01 February 2011

More on Tribes

In last week's What I'm Reading post, I expressed some disappointment with Seth Godin's Tribes. In fact, I almost quit reading it about 50 pages before the end. But I'm glad I stuck with it for this one sentence that's been stuck in my head since I finished it at the end of last work week:
If your organization requires success before commitment, it will never have either.

Godin, pg. 132
In associations we talk a lot about how we need to embrace failure, fail quickly to get to success more quickly, share our failures as well as our successes and learn from them, yackity smackity. But for the most part, that doesn't happen. Part of it, as I've noted here before, is that we fear criticism.

But I think Godin's point is also very relevant for the association community. We don't have R&D budgets. We don't, for the most part, have Google's 20% time rule (and think about that for a minute - that's one day a week - EVERY week - devoted to innovation).

We all know the song & dance about too many hats, too many demands, too little time. And because of that, there's no space for something not to be a hit. And because of that, we're stuck in the incremental rut.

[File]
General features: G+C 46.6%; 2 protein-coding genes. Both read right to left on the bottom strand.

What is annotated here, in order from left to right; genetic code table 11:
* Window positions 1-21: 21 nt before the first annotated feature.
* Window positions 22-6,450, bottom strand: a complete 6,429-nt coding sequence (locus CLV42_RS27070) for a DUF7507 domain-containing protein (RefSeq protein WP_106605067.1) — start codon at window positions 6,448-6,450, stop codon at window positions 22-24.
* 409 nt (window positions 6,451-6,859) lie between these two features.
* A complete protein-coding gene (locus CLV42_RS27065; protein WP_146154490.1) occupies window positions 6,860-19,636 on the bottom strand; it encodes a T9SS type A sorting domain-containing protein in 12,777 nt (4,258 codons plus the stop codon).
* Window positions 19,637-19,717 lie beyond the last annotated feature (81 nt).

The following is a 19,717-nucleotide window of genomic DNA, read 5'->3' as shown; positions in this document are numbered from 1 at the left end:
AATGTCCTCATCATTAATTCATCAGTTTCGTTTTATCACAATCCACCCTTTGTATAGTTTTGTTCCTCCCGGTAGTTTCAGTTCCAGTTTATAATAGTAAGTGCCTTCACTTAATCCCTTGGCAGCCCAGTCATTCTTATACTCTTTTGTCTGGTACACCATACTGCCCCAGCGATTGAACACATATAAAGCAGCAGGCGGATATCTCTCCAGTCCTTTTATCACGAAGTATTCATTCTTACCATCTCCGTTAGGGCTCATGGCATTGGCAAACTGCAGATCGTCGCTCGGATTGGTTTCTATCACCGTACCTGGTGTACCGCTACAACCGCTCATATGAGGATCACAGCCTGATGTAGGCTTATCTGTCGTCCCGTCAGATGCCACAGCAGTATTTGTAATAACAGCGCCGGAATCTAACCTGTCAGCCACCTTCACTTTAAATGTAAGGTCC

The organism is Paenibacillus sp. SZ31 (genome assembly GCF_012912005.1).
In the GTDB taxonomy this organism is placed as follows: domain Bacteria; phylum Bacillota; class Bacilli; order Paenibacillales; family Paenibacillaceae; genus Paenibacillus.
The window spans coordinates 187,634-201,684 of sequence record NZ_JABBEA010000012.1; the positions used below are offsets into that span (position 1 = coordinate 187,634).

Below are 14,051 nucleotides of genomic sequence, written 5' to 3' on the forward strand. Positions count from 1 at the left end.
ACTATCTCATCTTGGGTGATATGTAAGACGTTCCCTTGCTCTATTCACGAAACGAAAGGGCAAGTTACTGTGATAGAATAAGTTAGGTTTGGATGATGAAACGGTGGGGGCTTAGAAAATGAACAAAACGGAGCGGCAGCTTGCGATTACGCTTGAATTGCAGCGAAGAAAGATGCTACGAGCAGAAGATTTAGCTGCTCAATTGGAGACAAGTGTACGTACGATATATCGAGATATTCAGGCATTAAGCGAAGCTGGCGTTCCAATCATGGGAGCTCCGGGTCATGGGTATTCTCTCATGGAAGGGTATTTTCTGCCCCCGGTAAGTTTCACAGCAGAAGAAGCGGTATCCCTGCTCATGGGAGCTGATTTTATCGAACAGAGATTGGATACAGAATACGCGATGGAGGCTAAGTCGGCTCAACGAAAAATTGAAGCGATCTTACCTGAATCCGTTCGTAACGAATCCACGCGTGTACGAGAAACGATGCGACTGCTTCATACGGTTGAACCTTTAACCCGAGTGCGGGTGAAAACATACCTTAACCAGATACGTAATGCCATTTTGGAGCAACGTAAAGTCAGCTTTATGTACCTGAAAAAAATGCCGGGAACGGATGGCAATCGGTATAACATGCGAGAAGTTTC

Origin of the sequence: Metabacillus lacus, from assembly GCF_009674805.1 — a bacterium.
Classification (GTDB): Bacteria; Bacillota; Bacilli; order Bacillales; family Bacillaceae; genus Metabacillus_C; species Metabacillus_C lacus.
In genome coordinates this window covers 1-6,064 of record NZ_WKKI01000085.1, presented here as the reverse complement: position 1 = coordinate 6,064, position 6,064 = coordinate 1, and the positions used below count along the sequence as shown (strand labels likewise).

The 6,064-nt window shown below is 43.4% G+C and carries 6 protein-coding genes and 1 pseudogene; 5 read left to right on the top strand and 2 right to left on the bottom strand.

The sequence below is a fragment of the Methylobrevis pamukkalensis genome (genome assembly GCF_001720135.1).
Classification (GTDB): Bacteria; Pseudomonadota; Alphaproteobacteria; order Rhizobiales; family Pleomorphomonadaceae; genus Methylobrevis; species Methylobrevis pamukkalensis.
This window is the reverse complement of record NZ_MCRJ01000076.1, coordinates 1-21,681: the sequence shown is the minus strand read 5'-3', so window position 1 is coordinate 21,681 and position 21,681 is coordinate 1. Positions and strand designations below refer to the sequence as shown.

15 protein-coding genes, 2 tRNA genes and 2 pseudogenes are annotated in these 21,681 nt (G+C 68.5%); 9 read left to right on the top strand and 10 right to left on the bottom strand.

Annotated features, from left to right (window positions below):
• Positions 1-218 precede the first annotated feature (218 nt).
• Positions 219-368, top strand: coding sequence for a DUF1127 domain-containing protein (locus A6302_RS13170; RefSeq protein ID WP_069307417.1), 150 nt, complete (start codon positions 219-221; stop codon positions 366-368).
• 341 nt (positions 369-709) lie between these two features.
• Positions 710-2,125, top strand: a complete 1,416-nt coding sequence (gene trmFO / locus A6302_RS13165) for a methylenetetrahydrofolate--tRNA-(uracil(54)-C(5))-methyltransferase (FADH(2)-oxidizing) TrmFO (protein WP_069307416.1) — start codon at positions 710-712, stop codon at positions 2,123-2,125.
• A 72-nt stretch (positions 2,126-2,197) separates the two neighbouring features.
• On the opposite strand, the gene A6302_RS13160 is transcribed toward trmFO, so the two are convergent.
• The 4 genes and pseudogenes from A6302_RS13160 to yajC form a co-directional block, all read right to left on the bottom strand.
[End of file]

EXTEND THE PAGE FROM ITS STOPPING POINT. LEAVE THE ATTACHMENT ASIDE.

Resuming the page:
We have to, as a community, get the hell off the hamster wheel of busier = better and give ourselves some time and space (because money's not the only resource) for mental exploration.

How do we break out? What could you stop doing, personally or organizationally, today, THIS MINUTE, and nobody's life would be the worse for it?


Smeske said...

Think of all the great sports teams where an athlete or coach commits everything to the cause...BEFORE knowing the outcome of the game. Fear of criticism, fear of failure and even fear of succeeding keeps us from wandering away from the smoothly paved, well worn path of life. Thank you Elizabeth for sharing this post.

Frank Fortin said...

Seth is good for at least one life-altering quote per book.
One of my favorites is from his book "The Dip." It went something like, "How dare you settle for less when the world has made it so easy for you to be remarkable?”